EAST RUTHERFORD, N.J. (AP) – Jeremy Shockey and Wellington Mara would seem to make an odd pair. Not so: the brash, free-spirited tight end and the New York Giants’ octogenarian owner hit it off almost from the day they crossed paths more than three years ago.

Shockey, who in the past has been known as much for his mouth as for his pass-catching skills, spoke with genuine affection Wednesday about his bond with Mara, who died of cancer Tuesday at 89.

“In my first year, we just connected,” Shockey said. “We’d joke around, and I’d call him “The Duke of the Meadowlands.’ He loved to be around the guys. He worked his way up as a ballboy, and you could tell he never lost his feel for the players.”

Along with running back Tiki Barber, Shockey was invited by Mara’s family to visit him at his home in Rye, N.Y., the day before he died.

“I didn’t speak to him; he wasn’t in great shape,” Shockey said. “But I could tell he knew we were there.”

Shockey recalled the reception he got from Mara when he arrived at Giants training camp as a first-round draft pick in 2002.

“I had come in late because of contract issues, and our first game was against the Texans and I had made some plays and he kind of hugged me and said, “If you make plays like that, you’re allowed to be a couple of days late,”‘ Shockey said.

The following year, Mara declined to publicly chastise Shockey after the tight end made what many considered crude and inflammatory remarks in an interview with a men’s magazine. Instead, Mara decried the influence of athletes’ agents and business managers, calling them “flesh peddlers.”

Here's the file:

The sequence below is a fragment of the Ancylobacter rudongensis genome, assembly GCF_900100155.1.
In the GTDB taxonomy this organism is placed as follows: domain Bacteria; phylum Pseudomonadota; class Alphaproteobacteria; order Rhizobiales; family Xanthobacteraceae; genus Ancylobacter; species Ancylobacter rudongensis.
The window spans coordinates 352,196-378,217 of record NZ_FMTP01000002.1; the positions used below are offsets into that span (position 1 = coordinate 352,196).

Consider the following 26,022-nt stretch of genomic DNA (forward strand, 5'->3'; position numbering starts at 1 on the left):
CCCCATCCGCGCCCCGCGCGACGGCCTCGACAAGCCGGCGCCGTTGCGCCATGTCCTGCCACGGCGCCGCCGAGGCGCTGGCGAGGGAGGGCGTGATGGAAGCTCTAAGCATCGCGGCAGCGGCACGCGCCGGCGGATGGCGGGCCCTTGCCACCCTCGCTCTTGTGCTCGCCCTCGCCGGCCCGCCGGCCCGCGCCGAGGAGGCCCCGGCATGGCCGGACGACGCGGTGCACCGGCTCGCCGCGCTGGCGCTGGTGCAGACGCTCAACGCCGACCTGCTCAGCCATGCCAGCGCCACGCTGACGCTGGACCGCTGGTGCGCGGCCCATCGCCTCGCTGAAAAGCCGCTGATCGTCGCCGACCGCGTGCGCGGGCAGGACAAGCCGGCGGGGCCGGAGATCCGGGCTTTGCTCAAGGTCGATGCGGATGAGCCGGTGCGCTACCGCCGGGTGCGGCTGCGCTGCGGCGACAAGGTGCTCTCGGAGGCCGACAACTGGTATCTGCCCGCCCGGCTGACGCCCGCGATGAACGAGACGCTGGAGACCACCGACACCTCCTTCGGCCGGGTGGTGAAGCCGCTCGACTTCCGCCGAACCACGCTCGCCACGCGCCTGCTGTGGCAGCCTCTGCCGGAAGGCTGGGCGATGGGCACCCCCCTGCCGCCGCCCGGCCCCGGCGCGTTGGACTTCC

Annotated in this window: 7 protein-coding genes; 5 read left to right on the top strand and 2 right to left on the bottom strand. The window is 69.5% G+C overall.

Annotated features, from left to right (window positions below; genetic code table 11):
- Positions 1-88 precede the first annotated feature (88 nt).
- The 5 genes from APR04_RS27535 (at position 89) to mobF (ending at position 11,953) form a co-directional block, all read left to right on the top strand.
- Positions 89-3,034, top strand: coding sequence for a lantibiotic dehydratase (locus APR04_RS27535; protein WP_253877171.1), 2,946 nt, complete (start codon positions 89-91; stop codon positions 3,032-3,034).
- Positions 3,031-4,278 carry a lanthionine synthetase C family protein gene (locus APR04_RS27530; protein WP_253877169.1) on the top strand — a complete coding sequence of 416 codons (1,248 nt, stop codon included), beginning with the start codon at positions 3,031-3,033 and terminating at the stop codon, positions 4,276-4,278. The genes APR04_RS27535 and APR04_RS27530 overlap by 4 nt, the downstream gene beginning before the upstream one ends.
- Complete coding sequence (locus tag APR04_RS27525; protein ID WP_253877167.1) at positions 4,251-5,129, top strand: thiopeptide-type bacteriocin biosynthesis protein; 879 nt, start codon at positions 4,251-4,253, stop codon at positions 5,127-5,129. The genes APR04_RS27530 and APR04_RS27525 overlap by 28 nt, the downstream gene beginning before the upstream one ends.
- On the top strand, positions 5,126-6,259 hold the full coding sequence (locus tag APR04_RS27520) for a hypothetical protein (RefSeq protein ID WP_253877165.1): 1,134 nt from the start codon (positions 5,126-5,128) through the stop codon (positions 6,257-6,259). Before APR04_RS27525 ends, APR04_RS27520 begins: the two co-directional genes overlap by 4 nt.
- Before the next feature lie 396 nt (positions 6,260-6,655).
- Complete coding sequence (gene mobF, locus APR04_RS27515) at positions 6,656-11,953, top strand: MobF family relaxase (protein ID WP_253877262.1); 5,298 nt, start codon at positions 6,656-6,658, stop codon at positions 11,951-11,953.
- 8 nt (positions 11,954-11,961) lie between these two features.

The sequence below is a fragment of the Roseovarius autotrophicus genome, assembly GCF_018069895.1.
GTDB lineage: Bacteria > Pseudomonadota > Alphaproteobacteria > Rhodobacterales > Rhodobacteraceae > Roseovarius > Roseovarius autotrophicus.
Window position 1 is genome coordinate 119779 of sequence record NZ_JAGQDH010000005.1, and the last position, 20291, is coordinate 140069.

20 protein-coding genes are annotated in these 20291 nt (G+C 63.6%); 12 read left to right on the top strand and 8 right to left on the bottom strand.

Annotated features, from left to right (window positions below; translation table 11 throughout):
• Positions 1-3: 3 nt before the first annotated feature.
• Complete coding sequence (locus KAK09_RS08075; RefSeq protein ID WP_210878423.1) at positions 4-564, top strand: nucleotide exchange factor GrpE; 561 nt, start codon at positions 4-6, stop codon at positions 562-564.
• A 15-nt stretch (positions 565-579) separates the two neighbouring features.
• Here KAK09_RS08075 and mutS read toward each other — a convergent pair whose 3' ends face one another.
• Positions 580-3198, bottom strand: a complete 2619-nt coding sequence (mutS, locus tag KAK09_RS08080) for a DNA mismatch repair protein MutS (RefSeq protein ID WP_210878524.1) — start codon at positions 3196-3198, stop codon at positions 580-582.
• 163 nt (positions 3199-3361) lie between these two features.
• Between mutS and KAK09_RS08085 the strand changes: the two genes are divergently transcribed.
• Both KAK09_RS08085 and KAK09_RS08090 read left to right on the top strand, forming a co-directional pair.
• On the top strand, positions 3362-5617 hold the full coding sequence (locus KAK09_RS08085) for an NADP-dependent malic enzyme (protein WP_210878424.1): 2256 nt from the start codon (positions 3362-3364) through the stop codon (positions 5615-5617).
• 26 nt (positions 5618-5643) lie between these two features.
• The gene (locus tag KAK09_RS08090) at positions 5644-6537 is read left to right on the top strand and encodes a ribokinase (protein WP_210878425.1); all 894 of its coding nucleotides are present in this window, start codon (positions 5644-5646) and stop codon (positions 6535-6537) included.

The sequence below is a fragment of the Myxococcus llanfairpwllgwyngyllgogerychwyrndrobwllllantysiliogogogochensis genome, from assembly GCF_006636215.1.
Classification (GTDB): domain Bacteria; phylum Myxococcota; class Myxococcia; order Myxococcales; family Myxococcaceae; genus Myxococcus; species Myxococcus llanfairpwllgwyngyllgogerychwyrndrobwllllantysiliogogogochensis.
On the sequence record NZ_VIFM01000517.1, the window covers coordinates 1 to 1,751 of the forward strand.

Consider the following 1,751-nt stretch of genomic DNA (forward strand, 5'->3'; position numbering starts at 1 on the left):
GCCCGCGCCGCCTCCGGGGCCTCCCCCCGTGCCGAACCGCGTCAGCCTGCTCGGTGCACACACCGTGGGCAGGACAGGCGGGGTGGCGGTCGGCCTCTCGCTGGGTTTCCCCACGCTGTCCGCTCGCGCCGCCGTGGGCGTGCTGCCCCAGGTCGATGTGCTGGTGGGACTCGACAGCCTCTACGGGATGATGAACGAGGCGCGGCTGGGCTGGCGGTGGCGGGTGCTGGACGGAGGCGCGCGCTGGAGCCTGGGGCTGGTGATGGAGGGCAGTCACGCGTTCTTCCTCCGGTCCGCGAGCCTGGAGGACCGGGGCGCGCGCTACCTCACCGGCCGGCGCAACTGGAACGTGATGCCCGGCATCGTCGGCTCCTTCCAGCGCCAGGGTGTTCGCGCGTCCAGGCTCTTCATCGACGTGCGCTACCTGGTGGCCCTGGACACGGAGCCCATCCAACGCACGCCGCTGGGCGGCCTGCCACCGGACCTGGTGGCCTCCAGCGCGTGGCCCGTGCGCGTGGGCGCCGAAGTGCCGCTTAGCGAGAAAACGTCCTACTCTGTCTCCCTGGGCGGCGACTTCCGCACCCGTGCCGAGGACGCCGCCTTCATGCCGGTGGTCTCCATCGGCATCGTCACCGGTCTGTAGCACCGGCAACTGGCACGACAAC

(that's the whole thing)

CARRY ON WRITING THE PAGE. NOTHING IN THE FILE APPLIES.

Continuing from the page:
Over time, the relationship flourished between the patrician owner and the kid who was raised by a single mom in Ada, Okla.

“We always talked,” Shockey said. “He shared some of his stories with me, and I let him into my life and told him about some of the tough times I’d been through.”

Other players recalled how Mara rarely addressed the team as a group – but when he did, his words usually were followed by action. Amani Toomer remembered Mara speaking to the team after a late-season loss in 1999, a year the Giants finished 7-9 and missed the playoffs.

“He said, “To the players who played hard, I congratulate you, but to the players who didn’t, you will not be wearing a Giants jersey for long,”‘ Toomer said.

“And the next year, half the team was gone, and we ended up having a great season and going to the Super Bowl. So his words definitely weren’t taken lightly around here.”

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